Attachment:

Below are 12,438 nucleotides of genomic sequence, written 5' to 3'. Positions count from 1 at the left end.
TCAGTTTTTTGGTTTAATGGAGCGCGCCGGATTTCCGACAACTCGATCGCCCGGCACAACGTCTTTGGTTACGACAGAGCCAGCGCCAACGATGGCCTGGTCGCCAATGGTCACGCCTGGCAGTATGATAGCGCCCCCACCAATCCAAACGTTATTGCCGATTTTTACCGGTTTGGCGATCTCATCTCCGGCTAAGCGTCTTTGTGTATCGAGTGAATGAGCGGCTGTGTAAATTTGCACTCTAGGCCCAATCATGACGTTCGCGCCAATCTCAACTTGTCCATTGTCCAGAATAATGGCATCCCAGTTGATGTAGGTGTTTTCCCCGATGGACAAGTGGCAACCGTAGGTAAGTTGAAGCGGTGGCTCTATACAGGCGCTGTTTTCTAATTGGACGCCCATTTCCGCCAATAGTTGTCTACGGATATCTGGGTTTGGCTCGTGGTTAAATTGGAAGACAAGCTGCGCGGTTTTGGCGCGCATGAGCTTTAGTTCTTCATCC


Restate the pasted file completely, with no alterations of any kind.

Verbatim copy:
Below are 12,438 nucleotides of genomic sequence, written 5' to 3'. Positions count from 1 at the left end.
TCAGTTTTTTGGTTTAATGGAGCGCGCCGGATTTCCGACAACTCGATCGCCCGGCACAACGTCTTTGGTTACGACAGAGCCAGCGCCAACGATGGCCTGGTCGCCAATGGTCACGCCTGGCAGTATGATAGCGCCCCCACCAATCCAAACGTTATTGCCGATTTTTACCGGTTTGGCGATCTCATCTCCGGCTAAGCGTCTTTGTGTATCGAGTGAATGAGCGGCTGTGTAAATTTGCACTCTAGGCCCAATCATGACGTTCGCGCCAATCTCAACTTGTCCATTGTCCAGAATAATGGCATCCCAGTTGATGTAGGTGTTTTCCCCGATGGACAAGTGGCAACCGTAGGTAAGTTGAAGCGGTGGCTCTATACAGGCGCTGTTTTCTAATTGGACGCCCATTTCCGCCAATAGTTGTCTACGGATATCTGGGTTTGGCTCGTGGTTAAATTGGAAGACAAGCTGCGCGGTTTTGGCGCGCATGAGCTTTAGTTCTTCATCC